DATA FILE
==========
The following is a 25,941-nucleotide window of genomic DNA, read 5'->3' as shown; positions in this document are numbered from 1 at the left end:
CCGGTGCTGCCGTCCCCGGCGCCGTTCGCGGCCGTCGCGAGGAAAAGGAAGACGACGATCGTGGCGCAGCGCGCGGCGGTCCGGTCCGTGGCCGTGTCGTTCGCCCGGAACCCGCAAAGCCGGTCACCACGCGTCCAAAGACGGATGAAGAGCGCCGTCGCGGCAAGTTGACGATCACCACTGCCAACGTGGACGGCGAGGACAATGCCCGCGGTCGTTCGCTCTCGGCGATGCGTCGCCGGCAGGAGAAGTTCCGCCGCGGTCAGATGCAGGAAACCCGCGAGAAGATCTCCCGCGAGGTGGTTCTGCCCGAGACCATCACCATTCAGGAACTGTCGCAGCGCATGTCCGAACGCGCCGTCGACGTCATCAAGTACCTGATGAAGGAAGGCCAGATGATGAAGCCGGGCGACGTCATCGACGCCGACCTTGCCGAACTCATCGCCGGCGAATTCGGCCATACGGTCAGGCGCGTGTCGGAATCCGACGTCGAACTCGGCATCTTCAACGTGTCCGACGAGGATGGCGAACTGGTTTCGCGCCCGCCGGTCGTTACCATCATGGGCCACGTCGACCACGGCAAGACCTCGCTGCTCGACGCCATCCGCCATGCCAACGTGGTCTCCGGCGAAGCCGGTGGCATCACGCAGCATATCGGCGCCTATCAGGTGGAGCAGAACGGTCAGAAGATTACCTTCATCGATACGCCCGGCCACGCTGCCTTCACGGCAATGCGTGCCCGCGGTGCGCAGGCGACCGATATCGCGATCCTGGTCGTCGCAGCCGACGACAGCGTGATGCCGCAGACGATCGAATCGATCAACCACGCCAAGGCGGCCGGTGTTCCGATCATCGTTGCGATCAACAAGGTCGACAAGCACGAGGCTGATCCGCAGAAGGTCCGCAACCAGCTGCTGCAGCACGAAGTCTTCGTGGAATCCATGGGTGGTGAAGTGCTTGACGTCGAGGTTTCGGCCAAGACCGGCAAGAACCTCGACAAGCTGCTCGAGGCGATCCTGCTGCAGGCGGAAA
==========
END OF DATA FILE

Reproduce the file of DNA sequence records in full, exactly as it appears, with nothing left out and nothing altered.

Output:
The following is a 25,941-nucleotide window of genomic DNA, read 5'->3' as shown; positions in this document are numbered from 1 at the left end:
CCGGTGCTGCCGTCCCCGGCGCCGTTCGCGGCCGTCGCGAGGAAAAGGAAGACGACGATCGTGGCGCAGCGCGCGGCGGTCCGGTCCGTGGCCGTGTCGTTCGCCCGGAACCCGCAAAGCCGGTCACCACGCGTCCAAAGACGGATGAAGAGCGCCGTCGCGGCAAGTTGACGATCACCACTGCCAACGTGGACGGCGAGGACAATGCCCGCGGTCGTTCGCTCTCGGCGATGCGTCGCCGGCAGGAGAAGTTCCGCCGCGGTCAGATGCAGGAAACCCGCGAGAAGATCTCCCGCGAGGTGGTTCTGCCCGAGACCATCACCATTCAGGAACTGTCGCAGCGCATGTCCGAACGCGCCGTCGACGTCATCAAGTACCTGATGAAGGAAGGCCAGATGATGAAGCCGGGCGACGTCATCGACGCCGACCTTGCCGAACTCATCGCCGGCGAATTCGGCCATACGGTCAGGCGCGTGTCGGAATCCGACGTCGAACTCGGCATCTTCAACGTGTCCGACGAGGATGGCGAACTGGTTTCGCGCCCGCCGGTCGTTACCATCATGGGCCACGTCGACCACGGCAAGACCTCGCTGCTCGACGCCATCCGCCATGCCAACGTGGTCTCCGGCGAAGCCGGTGGCATCACGCAGCATATCGGCGCCTATCAGGTGGAGCAGAACGGTCAGAAGATTACCTTCATCGATACGCCCGGCCACGCTGCCTTCACGGCAATGCGTGCCCGCGGTGCGCAGGCGACCGATATCGCGATCCTGGTCGTCGCAGCCGACGACAGCGTGATGCCGCAGACGATCGAATCGATCAACCACGCCAAGGCGGCCGGTGTTCCGATCATCGTTGCGATCAACAAGGTCGACAAGCACGAGGCTGATCCGCAGAAGGTCCGCAACCAGCTGCTGCAGCACGAAGTCTTCGTGGAATCCATGGGTGGTGAAGTGCTTGACGTCGAGGTTTCGGCCAAGACCGGCAAGAACCTCGACAAGCTGCTCGAGGCGATCCTGCTGCAGGCGGAAA